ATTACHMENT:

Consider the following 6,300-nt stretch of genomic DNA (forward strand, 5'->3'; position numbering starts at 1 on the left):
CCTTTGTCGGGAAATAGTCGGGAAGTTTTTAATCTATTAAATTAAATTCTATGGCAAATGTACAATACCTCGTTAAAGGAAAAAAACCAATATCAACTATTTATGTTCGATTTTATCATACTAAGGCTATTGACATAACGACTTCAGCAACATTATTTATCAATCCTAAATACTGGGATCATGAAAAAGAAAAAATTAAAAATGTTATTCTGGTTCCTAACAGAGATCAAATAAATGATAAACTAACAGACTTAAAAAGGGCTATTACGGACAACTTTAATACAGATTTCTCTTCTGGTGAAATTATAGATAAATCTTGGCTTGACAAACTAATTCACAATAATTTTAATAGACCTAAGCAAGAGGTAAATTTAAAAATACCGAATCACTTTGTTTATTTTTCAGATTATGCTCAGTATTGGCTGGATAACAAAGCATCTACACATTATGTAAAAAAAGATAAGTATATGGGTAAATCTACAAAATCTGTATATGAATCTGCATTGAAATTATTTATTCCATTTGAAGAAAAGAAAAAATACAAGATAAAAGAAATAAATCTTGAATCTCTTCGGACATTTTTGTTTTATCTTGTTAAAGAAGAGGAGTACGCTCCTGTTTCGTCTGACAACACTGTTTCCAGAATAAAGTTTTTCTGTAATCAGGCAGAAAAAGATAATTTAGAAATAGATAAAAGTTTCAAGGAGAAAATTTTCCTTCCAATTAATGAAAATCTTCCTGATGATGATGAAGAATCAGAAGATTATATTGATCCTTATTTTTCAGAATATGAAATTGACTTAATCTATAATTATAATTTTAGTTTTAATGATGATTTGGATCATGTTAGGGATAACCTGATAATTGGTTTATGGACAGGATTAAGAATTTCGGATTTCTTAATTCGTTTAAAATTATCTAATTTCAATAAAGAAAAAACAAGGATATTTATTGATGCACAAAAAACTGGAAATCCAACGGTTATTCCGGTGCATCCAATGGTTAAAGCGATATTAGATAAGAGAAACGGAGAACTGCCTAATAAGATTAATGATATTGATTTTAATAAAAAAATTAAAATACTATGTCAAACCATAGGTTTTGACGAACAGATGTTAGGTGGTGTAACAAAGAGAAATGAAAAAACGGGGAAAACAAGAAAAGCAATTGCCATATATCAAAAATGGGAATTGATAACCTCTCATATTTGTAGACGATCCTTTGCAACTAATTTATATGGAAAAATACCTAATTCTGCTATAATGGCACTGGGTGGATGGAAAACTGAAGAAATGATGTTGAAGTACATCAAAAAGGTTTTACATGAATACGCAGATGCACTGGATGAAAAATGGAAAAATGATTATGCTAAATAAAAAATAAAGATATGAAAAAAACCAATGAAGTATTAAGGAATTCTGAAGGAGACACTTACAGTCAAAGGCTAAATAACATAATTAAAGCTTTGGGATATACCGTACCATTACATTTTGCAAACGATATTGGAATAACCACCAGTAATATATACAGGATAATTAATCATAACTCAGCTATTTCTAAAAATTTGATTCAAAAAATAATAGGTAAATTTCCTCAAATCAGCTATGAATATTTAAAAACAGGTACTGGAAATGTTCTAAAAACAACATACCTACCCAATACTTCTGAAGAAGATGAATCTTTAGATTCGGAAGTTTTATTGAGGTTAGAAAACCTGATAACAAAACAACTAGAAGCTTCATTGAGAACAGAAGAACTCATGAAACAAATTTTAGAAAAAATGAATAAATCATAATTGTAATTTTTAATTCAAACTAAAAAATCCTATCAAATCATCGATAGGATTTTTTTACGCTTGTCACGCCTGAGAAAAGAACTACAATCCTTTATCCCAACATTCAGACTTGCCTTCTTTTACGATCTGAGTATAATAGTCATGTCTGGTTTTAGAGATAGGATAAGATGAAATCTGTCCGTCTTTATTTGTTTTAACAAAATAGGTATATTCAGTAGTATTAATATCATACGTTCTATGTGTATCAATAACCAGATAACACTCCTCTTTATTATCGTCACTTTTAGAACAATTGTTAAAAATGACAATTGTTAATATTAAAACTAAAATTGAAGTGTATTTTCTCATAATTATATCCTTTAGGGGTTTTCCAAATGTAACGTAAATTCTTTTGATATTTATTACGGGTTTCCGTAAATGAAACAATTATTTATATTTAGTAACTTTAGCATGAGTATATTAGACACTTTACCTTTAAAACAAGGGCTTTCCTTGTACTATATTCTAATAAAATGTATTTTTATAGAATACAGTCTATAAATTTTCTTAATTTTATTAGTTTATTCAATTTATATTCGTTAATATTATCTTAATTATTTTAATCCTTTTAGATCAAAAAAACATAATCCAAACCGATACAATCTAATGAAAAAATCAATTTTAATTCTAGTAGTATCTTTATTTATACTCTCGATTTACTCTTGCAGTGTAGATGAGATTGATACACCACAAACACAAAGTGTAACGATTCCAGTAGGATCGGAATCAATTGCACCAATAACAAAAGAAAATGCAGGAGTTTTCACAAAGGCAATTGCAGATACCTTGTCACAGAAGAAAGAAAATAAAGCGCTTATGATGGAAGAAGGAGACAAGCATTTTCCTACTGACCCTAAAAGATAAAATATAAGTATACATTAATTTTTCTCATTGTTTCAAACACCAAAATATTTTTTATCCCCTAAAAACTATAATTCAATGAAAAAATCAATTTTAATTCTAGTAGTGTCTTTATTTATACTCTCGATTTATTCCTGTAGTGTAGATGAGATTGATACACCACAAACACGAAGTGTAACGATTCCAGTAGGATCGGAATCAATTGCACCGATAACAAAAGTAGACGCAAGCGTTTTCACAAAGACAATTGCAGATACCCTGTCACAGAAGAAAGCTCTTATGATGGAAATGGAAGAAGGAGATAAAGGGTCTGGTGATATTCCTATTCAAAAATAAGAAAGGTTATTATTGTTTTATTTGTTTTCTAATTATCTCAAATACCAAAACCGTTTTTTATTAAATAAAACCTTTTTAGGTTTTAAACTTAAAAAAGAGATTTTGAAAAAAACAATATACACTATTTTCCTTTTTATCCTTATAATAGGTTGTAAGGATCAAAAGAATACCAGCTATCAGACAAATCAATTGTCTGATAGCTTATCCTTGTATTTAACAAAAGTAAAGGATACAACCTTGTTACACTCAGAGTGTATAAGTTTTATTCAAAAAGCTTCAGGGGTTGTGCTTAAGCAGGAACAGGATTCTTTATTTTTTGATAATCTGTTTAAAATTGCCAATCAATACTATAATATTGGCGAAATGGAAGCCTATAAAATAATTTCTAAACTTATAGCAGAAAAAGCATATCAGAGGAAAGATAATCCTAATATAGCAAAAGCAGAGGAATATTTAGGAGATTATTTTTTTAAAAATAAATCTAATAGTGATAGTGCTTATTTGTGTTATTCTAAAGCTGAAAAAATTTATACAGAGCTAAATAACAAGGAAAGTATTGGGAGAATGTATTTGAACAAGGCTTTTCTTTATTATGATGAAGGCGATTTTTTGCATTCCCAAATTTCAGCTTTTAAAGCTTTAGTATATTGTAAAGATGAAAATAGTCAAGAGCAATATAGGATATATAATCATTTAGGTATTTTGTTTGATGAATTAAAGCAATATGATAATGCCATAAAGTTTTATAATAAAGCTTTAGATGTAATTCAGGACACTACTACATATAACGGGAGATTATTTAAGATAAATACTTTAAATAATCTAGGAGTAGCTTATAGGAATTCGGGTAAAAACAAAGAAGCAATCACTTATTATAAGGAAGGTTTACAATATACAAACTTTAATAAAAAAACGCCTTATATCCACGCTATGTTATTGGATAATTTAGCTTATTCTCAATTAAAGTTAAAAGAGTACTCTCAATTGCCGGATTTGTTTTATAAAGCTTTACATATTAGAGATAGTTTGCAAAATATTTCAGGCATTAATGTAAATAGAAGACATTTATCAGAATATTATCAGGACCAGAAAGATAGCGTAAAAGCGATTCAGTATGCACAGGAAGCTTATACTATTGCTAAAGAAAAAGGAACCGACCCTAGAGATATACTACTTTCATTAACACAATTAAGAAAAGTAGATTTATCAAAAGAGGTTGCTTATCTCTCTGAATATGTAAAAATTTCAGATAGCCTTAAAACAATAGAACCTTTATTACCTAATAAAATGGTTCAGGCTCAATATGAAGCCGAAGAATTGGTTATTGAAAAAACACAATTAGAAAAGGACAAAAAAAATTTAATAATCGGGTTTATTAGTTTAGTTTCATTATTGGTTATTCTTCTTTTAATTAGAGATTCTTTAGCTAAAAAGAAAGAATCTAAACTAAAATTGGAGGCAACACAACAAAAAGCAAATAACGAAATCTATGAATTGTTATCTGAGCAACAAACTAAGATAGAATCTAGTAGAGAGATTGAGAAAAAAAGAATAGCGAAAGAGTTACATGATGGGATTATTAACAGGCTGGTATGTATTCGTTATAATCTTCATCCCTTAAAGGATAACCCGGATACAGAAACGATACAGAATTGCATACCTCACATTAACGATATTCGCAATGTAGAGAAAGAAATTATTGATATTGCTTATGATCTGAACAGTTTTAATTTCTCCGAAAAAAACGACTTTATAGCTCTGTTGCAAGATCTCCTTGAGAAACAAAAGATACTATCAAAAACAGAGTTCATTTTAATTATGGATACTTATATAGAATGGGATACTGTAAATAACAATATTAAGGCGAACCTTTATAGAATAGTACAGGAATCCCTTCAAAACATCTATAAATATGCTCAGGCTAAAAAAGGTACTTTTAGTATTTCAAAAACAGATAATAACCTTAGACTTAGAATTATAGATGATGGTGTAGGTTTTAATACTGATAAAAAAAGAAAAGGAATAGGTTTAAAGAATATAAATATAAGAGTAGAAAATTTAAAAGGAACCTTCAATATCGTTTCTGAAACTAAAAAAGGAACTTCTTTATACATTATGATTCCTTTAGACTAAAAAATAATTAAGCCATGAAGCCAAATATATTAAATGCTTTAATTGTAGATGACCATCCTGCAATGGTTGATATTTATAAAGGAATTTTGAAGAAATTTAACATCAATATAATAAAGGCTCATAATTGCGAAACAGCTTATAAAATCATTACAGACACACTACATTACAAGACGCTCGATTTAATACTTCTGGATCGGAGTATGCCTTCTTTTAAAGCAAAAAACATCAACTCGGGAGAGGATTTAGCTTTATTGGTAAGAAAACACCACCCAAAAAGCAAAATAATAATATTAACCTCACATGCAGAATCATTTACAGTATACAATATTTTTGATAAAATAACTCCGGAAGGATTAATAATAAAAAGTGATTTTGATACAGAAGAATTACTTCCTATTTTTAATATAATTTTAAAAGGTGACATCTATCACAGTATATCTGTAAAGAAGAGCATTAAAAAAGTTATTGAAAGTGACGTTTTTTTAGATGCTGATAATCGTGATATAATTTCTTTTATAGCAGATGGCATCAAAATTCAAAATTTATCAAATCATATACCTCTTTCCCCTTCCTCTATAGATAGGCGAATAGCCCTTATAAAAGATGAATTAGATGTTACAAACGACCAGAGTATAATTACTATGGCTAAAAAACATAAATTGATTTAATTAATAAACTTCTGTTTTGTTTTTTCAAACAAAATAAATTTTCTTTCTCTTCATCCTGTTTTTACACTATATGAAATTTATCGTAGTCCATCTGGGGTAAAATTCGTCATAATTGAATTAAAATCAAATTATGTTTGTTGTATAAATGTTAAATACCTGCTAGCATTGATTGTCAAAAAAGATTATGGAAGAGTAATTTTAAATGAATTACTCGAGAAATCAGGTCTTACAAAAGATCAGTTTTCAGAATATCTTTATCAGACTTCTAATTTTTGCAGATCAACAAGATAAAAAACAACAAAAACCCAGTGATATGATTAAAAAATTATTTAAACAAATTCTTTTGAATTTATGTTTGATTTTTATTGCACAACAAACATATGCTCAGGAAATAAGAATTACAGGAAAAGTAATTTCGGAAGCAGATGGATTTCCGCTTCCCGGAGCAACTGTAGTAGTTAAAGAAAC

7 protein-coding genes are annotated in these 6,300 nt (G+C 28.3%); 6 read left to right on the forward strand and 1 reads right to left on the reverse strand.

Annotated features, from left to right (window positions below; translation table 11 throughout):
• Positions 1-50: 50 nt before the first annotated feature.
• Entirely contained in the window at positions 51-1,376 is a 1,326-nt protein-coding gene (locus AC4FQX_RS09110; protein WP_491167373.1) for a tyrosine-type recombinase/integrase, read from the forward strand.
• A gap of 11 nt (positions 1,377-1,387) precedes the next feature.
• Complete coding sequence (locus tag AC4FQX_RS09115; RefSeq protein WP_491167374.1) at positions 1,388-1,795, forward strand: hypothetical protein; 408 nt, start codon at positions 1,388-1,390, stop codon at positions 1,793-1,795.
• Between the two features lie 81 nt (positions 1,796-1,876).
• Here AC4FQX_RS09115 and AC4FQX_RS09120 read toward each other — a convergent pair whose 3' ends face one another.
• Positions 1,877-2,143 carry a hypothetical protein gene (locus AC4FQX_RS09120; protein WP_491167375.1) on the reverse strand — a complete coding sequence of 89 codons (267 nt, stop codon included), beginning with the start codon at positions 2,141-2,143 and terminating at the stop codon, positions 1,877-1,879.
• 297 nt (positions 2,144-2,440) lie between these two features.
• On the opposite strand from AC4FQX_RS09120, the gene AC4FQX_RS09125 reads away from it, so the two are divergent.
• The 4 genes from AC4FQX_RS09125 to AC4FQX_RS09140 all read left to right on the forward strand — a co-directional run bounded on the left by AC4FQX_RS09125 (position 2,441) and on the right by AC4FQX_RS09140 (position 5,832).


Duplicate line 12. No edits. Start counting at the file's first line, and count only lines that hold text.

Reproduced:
• 297 nt (positions 2,144-2,440) lie between these two features.